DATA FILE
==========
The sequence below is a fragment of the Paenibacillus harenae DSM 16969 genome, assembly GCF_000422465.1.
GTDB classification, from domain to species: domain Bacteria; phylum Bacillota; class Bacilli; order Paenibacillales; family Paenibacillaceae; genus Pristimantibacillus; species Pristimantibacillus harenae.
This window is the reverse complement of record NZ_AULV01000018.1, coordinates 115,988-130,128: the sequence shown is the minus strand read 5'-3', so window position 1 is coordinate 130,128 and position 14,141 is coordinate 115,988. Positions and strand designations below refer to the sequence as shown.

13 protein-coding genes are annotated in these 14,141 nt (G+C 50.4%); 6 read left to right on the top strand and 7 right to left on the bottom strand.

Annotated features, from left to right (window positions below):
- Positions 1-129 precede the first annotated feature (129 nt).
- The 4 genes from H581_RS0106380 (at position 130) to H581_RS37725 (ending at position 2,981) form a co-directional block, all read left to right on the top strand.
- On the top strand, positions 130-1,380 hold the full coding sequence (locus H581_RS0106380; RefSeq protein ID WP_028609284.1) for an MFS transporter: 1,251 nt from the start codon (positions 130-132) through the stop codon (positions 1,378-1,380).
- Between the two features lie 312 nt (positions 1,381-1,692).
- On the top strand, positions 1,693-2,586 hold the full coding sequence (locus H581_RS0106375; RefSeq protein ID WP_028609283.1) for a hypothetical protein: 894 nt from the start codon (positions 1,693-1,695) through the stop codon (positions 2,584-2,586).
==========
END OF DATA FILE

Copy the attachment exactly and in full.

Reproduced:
The sequence below is a fragment of the Paenibacillus harenae DSM 16969 genome, assembly GCF_000422465.1.
GTDB classification, from domain to species: domain Bacteria; phylum Bacillota; class Bacilli; order Paenibacillales; family Paenibacillaceae; genus Pristimantibacillus; species Pristimantibacillus harenae.
This window is the reverse complement of record NZ_AULV01000018.1, coordinates 115,988-130,128: the sequence shown is the minus strand read 5'-3', so window position 1 is coordinate 130,128 and position 14,141 is coordinate 115,988. Positions and strand designations below refer to the sequence as shown.

13 protein-coding genes are annotated in these 14,141 nt (G+C 50.4%); 6 read left to right on the top strand and 7 right to left on the bottom strand.

Annotated features, from left to right (window positions below):
- Positions 1-129 precede the first annotated feature (129 nt).
- The 4 genes from H581_RS0106380 (at position 130) to H581_RS37725 (ending at position 2,981) form a co-directional block, all read left to right on the top strand.
- On the top strand, positions 130-1,380 hold the full coding sequence (locus H581_RS0106380; RefSeq protein ID WP_028609284.1) for an MFS transporter: 1,251 nt from the start codon (positions 130-132) through the stop codon (positions 1,378-1,380).
- Between the two features lie 312 nt (positions 1,381-1,692).
- On the top strand, positions 1,693-2,586 hold the full coding sequence (locus H581_RS0106375; RefSeq protein ID WP_028609283.1) for a hypothetical protein: 894 nt from the start codon (positions 1,693-1,695) through the stop codon (positions 2,584-2,586).